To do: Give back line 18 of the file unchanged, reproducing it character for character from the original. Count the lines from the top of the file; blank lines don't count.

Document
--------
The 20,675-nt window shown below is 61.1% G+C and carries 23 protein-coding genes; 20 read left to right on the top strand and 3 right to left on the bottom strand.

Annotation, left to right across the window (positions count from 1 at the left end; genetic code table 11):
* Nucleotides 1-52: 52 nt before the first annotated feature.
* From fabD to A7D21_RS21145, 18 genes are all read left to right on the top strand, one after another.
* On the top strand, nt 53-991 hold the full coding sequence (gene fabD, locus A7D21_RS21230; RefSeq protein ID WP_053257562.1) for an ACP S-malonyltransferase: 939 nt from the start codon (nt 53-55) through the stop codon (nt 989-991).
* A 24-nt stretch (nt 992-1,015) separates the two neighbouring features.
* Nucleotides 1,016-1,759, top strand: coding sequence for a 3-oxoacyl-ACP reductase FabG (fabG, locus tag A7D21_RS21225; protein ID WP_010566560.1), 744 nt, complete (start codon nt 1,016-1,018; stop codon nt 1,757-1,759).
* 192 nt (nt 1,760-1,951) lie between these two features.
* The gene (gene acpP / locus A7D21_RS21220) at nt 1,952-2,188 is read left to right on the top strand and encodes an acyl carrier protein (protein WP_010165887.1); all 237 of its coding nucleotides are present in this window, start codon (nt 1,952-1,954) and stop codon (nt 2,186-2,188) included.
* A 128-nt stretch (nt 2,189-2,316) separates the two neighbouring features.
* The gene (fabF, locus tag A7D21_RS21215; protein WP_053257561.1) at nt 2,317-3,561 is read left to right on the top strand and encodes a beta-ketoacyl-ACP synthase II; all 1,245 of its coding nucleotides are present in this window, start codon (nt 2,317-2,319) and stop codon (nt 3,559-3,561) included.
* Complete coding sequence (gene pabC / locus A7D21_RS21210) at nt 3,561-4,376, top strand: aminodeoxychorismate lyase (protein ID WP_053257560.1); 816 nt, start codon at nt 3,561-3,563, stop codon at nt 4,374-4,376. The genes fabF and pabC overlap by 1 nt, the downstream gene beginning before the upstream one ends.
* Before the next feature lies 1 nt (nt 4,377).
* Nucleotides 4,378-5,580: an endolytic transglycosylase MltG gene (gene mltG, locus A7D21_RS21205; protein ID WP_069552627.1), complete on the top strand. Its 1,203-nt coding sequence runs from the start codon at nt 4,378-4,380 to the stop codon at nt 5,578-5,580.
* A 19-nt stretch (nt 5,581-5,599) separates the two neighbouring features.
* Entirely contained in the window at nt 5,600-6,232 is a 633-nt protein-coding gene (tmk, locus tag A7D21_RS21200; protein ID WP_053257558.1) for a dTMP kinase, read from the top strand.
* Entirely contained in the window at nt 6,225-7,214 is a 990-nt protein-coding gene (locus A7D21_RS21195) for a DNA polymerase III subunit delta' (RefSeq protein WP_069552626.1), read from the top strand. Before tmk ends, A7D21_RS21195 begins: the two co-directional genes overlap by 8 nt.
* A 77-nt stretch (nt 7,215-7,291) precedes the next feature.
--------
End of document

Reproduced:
* A 77-nt stretch (nt 7,215-7,291) precedes the next feature.